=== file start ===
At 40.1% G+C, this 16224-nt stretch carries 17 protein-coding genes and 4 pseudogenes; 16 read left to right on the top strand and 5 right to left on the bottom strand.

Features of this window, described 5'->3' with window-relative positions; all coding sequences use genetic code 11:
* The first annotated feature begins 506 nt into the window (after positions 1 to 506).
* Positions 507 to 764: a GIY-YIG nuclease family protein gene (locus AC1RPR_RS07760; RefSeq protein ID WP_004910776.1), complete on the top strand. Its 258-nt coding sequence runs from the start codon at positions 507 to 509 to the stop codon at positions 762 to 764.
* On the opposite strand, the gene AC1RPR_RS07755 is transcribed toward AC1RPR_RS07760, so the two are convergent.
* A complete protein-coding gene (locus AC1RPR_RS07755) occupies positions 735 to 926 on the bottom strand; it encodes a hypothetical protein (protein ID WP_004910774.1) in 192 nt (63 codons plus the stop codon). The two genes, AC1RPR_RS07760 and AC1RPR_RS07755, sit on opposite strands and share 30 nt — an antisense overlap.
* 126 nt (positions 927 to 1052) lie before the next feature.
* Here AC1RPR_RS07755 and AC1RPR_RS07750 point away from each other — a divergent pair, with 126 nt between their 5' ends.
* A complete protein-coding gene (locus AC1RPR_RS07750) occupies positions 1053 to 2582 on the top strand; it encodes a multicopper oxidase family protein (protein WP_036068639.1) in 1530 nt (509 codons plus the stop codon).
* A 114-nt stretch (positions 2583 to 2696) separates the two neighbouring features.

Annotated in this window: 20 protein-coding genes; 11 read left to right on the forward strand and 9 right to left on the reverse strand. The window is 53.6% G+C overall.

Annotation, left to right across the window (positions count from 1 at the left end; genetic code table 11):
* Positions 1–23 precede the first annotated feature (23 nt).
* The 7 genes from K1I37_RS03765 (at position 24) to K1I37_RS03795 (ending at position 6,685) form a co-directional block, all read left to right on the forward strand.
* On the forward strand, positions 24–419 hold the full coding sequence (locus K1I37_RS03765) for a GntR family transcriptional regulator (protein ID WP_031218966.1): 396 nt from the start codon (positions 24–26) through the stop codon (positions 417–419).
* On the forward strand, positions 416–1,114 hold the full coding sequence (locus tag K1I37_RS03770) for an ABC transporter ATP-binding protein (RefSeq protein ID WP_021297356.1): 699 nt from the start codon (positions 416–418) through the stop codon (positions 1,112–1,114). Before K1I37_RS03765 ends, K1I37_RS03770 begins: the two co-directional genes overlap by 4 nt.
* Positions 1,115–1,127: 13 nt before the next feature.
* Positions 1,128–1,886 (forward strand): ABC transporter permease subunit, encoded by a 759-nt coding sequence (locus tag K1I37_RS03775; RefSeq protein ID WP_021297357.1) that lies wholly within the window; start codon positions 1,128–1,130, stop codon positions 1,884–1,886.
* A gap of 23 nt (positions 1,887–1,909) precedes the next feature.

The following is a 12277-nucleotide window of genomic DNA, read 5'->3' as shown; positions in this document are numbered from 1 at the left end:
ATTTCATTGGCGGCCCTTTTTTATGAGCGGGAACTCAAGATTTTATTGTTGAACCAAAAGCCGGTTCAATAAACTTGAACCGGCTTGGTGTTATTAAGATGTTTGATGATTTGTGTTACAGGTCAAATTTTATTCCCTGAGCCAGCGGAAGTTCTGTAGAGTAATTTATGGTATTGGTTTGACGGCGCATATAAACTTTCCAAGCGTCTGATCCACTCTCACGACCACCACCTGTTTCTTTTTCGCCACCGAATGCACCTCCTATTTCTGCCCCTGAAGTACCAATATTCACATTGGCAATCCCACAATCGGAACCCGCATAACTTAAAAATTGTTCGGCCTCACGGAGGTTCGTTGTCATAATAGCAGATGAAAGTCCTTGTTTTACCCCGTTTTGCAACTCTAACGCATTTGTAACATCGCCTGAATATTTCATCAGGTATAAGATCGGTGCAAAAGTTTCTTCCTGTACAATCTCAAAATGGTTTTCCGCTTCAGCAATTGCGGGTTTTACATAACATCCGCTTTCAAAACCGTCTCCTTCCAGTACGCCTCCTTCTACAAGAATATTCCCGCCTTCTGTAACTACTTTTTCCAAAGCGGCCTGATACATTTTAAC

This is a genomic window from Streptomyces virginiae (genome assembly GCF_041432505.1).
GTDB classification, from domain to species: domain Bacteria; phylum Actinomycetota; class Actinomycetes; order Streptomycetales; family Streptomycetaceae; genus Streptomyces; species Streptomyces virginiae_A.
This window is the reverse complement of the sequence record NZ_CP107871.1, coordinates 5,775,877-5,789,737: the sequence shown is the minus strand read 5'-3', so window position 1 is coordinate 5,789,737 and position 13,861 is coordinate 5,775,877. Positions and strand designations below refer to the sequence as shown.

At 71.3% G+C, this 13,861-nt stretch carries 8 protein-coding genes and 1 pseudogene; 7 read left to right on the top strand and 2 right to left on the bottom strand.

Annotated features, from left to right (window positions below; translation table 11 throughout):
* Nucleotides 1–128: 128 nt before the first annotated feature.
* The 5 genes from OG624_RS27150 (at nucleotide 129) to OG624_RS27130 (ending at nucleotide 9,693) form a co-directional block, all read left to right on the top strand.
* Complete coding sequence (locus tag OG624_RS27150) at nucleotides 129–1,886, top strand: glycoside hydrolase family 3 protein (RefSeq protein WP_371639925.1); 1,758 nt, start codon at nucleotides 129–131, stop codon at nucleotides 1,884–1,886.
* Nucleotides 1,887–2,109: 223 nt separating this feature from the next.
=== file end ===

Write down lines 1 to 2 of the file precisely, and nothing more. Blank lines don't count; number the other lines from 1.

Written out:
At 40.1% G+C, this 16224-nt stretch carries 17 protein-coding genes and 4 pseudogenes; 16 read left to right on the top strand and 5 right to left on the bottom strand.

Features of this window, described 5'->3' with window-relative positions; all coding sequences use genetic code 11: